Application for permission to build scheme due to be submitted this spring

Four firms are understood to be in pole position for the £1bn scheme to upgrade the A66 in northern England.

The 115 mile route, first built in the 1960s, will see the remaining stretches of single carriageway dualled to cut down on congestion and bottlenecks at key points of the road.

Traditional road builders Balfour Beatty, Kier and Costain are all in the mix along with Keltbray – which has made the cut after it picked up the infrastructure business of collapsed contractor NMCN last autumn.


The remaining stretches of single carriageway will be dualled under the plans

Around 10 jobs went across to Keltbray, including the A66 work, along with flood alleviation and renewable energy contracts.

All four firms are part of National Highways’ regional development programme, its new style contracts introduced three years ago which the agency says incentivises companies to improve safety and journeys.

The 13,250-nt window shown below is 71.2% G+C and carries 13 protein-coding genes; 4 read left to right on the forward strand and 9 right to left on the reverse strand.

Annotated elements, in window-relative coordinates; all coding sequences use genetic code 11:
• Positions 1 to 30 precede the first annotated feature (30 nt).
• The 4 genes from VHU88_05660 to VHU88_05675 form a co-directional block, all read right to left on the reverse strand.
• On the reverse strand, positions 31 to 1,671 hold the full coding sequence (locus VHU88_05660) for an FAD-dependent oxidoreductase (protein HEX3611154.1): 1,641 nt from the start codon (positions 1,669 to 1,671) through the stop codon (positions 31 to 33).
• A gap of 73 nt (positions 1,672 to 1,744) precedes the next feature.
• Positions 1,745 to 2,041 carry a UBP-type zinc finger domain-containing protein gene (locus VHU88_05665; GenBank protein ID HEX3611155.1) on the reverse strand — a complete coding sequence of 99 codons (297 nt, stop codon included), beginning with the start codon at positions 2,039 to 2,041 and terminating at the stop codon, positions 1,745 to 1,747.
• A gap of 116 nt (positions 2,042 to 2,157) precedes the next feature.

National Highways has broken down the job into four packages with a six week consultation on its proposals ending last November.

A development consent order, to obtain permission to construct the project, will be submitted to the Planning Inspectorate this spring. Provided it gets the green light from planners and the government, work is expected to start in either 2024 or 2025.

The A66, which runs from the A1 at Scotch Corner in the east to the M6 at Penrith in the west, is a key route linking the central belt of Scotland with the eastern side of England as well as the North-west and Midlands.

It also is used by a large amount of tourist traffic, especially in the summer, as it passes through the Lake District and Yorkshire Dales national parks as well as the North Pennines Area of Outstanding Natural Beauty.